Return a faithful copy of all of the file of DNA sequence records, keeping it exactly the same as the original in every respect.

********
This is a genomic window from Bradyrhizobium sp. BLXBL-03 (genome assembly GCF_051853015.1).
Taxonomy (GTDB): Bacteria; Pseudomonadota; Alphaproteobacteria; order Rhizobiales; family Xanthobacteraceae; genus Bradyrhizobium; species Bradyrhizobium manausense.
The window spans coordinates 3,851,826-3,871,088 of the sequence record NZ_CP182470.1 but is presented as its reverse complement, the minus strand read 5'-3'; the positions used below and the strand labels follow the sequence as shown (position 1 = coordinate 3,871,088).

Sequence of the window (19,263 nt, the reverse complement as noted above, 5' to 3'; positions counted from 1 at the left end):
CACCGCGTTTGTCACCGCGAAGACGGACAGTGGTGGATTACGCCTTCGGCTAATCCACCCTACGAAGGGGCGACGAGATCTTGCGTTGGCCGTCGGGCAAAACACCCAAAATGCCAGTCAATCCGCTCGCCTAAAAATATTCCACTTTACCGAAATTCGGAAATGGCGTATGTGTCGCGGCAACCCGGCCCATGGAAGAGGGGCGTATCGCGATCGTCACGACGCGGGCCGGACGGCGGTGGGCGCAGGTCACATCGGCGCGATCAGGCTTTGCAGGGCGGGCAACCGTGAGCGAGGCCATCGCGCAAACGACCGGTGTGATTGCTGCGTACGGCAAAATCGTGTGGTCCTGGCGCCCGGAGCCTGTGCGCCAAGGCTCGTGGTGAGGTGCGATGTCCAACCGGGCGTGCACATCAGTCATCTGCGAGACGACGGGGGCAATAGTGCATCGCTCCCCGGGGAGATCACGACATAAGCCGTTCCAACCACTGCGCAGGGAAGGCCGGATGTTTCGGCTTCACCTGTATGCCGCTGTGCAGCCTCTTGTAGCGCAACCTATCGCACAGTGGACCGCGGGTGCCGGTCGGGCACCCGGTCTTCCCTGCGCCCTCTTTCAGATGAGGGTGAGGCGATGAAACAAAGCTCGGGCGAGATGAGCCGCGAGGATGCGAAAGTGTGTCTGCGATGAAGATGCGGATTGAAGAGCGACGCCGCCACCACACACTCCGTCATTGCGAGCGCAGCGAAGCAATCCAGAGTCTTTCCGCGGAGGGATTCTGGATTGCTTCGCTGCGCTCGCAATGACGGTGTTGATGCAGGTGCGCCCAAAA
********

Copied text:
This is a genomic window from Bradyrhizobium sp. BLXBL-03 (genome assembly GCF_051853015.1).
Taxonomy (GTDB): Bacteria; Pseudomonadota; Alphaproteobacteria; order Rhizobiales; family Xanthobacteraceae; genus Bradyrhizobium; species Bradyrhizobium manausense.
The window spans coordinates 3,851,826-3,871,088 of the sequence record NZ_CP182470.1 but is presented as its reverse complement, the minus strand read 5'-3'; the positions used below and the strand labels follow the sequence as shown (position 1 = coordinate 3,871,088).

Sequence of the window (19,263 nt, the reverse complement as noted above, 5' to 3'; positions counted from 1 at the left end):
CACCGCGTTTGTCACCGCGAAGACGGACAGTGGTGGATTACGCCTTCGGCTAATCCACCCTACGAAGGGGCGACGAGATCTTGCGTTGGCCGTCGGGCAAAACACCCAAAATGCCAGTCAATCCGCTCGCCTAAAAATATTCCACTTTACCGAAATTCGGAAATGGCGTATGTGTCGCGGCAACCCGGCCCATGGAAGAGGGGCGTATCGCGATCGTCACGACGCGGGCCGGACGGCGGTGGGCGCAGGTCACATCGGCGCGATCAGGCTTTGCAGGGCGGGCAACCGTGAGCGAGGCCATCGCGCAAACGACCGGTGTGATTGCTGCGTACGGCAAAATCGTGTGGTCCTGGCGCCCGGAGCCTGTGCGCCAAGGCTCGTGGTGAGGTGCGATGTCCAACCGGGCGTGCACATCAGTCATCTGCGAGACGACGGGGGCAATAGTGCATCGCTCCCCGGGGAGATCACGACATAAGCCGTTCCAACCACTGCGCAGGGAAGGCCGGATGTTTCGGCTTCACCTGTATGCCGCTGTGCAGCCTCTTGTAGCGCAACCTATCGCACAGTGGACCGCGGGTGCCGGTCGGGCACCCGGTCTTCCCTGCGCCCTCTTTCAGATGAGGGTGAGGCGATGAAACAAAGCTCGGGCGAGATGAGCCGCGAGGATGCGAAAGTGTGTCTGCGATGAAGATGCGGATTGAAGAGCGACGCCGCCACCACACACTCCGTCATTGCGAGCGCAGCGAAGCAATCCAGAGTCTTTCCGCGGAGGGATTCTGGATTGCTTCGCTGCGCTCGCAATGACGGTGTTGATGCAGGTGCGCCCAAAA